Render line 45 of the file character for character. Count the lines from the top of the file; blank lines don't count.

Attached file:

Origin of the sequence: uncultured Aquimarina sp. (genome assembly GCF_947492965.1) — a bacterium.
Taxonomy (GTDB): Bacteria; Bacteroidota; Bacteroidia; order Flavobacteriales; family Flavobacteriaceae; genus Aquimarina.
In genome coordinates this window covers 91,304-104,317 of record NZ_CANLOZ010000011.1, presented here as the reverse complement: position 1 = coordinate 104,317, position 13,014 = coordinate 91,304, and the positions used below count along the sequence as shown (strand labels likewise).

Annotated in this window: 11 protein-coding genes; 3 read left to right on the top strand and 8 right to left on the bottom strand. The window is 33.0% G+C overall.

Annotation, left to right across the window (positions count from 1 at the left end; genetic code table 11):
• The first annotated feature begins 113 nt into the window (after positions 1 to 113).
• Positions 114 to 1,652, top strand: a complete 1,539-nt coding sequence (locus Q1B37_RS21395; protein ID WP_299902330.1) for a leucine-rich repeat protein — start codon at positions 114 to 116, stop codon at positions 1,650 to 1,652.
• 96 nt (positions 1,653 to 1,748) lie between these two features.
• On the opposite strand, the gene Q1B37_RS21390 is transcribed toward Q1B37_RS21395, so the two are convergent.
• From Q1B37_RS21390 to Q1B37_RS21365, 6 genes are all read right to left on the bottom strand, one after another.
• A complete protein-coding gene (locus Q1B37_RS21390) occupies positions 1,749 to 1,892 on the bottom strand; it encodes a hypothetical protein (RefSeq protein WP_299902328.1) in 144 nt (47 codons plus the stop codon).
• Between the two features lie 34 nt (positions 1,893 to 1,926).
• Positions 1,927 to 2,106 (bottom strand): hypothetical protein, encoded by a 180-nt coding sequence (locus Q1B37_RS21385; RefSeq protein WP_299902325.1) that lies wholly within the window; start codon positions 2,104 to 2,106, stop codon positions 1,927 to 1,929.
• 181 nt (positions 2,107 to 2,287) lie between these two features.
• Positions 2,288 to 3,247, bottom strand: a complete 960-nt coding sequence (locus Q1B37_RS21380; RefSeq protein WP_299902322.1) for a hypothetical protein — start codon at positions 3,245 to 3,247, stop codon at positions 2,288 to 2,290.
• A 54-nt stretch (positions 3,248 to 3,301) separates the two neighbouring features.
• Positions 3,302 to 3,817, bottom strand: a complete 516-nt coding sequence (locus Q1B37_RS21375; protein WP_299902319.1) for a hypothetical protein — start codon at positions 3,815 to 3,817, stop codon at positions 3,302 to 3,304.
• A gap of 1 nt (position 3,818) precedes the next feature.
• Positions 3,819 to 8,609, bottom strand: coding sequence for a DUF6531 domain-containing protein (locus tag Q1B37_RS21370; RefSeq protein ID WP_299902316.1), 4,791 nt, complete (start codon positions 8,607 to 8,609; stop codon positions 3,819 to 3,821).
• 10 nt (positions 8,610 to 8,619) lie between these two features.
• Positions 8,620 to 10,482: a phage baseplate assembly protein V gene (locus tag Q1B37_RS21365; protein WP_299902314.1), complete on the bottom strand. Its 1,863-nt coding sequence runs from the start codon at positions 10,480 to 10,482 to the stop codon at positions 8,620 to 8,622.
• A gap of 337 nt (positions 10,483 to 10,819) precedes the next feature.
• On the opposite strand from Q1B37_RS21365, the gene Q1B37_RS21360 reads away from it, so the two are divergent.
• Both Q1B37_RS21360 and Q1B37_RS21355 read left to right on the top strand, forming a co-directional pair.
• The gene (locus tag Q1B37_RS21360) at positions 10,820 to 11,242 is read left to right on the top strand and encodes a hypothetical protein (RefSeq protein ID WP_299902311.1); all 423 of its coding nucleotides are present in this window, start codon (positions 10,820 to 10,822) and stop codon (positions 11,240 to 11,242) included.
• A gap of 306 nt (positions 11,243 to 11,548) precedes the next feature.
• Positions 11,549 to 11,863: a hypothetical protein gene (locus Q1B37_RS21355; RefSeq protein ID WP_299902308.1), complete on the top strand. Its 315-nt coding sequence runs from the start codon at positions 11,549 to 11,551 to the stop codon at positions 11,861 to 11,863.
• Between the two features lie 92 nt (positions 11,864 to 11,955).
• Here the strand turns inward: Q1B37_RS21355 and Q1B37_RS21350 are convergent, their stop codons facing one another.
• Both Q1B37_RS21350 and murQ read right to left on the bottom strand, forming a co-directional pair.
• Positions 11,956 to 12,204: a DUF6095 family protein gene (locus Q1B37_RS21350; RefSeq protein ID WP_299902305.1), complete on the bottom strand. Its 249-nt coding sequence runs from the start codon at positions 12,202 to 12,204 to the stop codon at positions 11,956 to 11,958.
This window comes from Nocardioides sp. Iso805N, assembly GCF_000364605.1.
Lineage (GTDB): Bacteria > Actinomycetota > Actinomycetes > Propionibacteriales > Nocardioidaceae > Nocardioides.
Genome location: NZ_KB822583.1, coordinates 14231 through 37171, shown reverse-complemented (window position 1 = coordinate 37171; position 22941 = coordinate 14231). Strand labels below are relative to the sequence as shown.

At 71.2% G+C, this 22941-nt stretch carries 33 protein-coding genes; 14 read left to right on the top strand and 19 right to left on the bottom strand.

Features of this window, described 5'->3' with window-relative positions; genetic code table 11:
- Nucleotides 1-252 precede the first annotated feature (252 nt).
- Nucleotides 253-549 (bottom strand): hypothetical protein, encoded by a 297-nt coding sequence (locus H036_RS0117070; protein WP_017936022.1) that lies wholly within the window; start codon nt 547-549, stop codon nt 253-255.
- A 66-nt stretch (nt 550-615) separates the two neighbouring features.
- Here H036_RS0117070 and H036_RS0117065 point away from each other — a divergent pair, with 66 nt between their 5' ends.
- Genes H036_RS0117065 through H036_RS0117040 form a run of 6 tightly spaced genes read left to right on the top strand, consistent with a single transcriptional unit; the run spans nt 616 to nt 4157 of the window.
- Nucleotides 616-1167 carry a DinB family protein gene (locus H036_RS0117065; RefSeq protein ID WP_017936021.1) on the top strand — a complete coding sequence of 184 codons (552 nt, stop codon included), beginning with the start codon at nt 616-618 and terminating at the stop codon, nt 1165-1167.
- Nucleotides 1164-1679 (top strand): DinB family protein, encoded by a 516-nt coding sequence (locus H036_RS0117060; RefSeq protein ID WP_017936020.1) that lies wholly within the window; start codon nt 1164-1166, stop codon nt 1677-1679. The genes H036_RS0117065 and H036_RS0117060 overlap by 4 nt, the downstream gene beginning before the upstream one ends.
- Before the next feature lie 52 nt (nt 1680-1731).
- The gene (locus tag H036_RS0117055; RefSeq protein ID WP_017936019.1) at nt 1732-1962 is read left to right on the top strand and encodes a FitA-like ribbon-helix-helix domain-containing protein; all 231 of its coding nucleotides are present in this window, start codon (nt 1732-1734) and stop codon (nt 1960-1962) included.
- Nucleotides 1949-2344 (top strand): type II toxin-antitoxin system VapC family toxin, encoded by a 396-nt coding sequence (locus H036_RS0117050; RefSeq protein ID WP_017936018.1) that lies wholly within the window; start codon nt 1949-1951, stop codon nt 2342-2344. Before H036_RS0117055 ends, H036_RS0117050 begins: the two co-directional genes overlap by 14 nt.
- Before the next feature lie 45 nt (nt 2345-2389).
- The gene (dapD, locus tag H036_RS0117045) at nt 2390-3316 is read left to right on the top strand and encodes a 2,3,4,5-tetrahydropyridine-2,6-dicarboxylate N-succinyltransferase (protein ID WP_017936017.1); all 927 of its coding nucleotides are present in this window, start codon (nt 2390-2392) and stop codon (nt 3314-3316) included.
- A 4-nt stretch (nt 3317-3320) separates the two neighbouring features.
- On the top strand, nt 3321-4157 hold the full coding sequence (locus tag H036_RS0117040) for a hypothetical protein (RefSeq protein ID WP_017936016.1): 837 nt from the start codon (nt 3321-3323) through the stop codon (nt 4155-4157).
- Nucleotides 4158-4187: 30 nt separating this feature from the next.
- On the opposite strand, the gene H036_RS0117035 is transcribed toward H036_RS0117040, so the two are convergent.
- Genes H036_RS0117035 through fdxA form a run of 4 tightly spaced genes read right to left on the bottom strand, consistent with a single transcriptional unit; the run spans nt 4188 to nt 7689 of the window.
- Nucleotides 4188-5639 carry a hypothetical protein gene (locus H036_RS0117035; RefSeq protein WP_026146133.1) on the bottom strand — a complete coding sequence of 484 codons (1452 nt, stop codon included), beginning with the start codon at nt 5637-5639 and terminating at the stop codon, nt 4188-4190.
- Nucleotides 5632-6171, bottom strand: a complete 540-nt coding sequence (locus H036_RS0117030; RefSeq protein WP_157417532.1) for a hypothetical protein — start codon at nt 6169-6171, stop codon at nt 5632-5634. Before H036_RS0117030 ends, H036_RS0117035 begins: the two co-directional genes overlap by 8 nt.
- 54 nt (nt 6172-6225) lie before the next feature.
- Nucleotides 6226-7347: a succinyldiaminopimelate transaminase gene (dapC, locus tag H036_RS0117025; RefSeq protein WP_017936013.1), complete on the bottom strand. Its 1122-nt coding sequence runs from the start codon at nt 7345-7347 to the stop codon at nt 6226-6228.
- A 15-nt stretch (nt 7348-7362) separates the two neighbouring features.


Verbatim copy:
- The gene (locus tag H036_RS0117055; RefSeq protein ID WP_017936019.1) at nt 1732-1962 is read left to right on the top strand and encodes a FitA-like ribbon-helix-helix domain-containing protein; all 231 of its coding nucleotides are present in this window, start codon (nt 1732-1734) and stop codon (nt 1960-1962) included.